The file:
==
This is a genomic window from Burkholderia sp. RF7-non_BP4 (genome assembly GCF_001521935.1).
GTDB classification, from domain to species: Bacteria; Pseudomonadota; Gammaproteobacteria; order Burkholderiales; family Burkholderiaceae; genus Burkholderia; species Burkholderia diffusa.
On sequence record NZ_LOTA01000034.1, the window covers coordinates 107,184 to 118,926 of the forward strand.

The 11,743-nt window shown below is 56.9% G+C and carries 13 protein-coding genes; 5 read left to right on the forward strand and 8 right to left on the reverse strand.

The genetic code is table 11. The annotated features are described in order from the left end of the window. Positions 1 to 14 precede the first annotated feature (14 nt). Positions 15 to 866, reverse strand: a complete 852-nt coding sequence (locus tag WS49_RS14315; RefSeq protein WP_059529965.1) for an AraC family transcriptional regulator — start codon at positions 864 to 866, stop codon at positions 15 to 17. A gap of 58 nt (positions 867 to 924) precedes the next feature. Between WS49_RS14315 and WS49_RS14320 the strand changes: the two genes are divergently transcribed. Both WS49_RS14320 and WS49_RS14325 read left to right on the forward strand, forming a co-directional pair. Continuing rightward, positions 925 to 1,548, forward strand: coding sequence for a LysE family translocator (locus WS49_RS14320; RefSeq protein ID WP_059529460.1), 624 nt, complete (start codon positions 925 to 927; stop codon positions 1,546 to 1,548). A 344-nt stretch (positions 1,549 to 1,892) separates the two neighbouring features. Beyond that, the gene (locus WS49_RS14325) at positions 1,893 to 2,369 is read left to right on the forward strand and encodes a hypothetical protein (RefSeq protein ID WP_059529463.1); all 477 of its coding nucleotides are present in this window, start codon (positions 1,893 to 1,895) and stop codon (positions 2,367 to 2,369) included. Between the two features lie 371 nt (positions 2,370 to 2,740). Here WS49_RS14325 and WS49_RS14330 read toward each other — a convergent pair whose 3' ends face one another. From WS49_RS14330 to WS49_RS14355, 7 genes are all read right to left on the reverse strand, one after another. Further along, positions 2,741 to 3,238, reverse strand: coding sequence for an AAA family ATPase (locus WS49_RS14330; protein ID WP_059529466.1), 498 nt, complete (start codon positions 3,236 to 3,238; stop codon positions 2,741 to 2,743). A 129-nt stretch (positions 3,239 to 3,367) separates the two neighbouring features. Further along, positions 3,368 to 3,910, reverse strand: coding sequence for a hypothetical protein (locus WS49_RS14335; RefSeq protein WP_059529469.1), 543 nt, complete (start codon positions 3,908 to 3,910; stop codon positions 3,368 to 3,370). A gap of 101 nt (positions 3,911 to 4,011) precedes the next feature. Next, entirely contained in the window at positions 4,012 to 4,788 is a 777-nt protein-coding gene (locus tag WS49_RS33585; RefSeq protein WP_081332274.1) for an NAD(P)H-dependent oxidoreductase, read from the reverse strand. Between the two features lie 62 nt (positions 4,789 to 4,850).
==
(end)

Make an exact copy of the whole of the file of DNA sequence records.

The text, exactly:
This is a genomic window from Burkholderia sp. RF7-non_BP4 (genome assembly GCF_001521935.1).
GTDB classification, from domain to species: Bacteria; Pseudomonadota; Gammaproteobacteria; order Burkholderiales; family Burkholderiaceae; genus Burkholderia; species Burkholderia diffusa.
On sequence record NZ_LOTA01000034.1, the window covers coordinates 107,184 to 118,926 of the forward strand.

The 11,743-nt window shown below is 56.9% G+C and carries 13 protein-coding genes; 5 read left to right on the forward strand and 8 right to left on the reverse strand.

The genetic code is table 11. The annotated features are described in order from the left end of the window. Positions 1 to 14 precede the first annotated feature (14 nt). Positions 15 to 866, reverse strand: a complete 852-nt coding sequence (locus tag WS49_RS14315; RefSeq protein WP_059529965.1) for an AraC family transcriptional regulator — start codon at positions 864 to 866, stop codon at positions 15 to 17. A gap of 58 nt (positions 867 to 924) precedes the next feature. Between WS49_RS14315 and WS49_RS14320 the strand changes: the two genes are divergently transcribed. Both WS49_RS14320 and WS49_RS14325 read left to right on the forward strand, forming a co-directional pair. Continuing rightward, positions 925 to 1,548, forward strand: coding sequence for a LysE family translocator (locus WS49_RS14320; RefSeq protein ID WP_059529460.1), 624 nt, complete (start codon positions 925 to 927; stop codon positions 1,546 to 1,548). A 344-nt stretch (positions 1,549 to 1,892) separates the two neighbouring features. Beyond that, the gene (locus WS49_RS14325) at positions 1,893 to 2,369 is read left to right on the forward strand and encodes a hypothetical protein (RefSeq protein ID WP_059529463.1); all 477 of its coding nucleotides are present in this window, start codon (positions 1,893 to 1,895) and stop codon (positions 2,367 to 2,369) included. Between the two features lie 371 nt (positions 2,370 to 2,740). Here WS49_RS14325 and WS49_RS14330 read toward each other — a convergent pair whose 3' ends face one another. From WS49_RS14330 to WS49_RS14355, 7 genes are all read right to left on the reverse strand, one after another. Further along, positions 2,741 to 3,238, reverse strand: coding sequence for an AAA family ATPase (locus WS49_RS14330; protein ID WP_059529466.1), 498 nt, complete (start codon positions 3,236 to 3,238; stop codon positions 2,741 to 2,743). A 129-nt stretch (positions 3,239 to 3,367) separates the two neighbouring features. Further along, positions 3,368 to 3,910, reverse strand: coding sequence for a hypothetical protein (locus WS49_RS14335; RefSeq protein WP_059529469.1), 543 nt, complete (start codon positions 3,908 to 3,910; stop codon positions 3,368 to 3,370). A gap of 101 nt (positions 3,911 to 4,011) precedes the next feature. Next, entirely contained in the window at positions 4,012 to 4,788 is a 777-nt protein-coding gene (locus tag WS49_RS33585; RefSeq protein WP_081332274.1) for an NAD(P)H-dependent oxidoreductase, read from the reverse strand. Between the two features lie 62 nt (positions 4,789 to 4,850).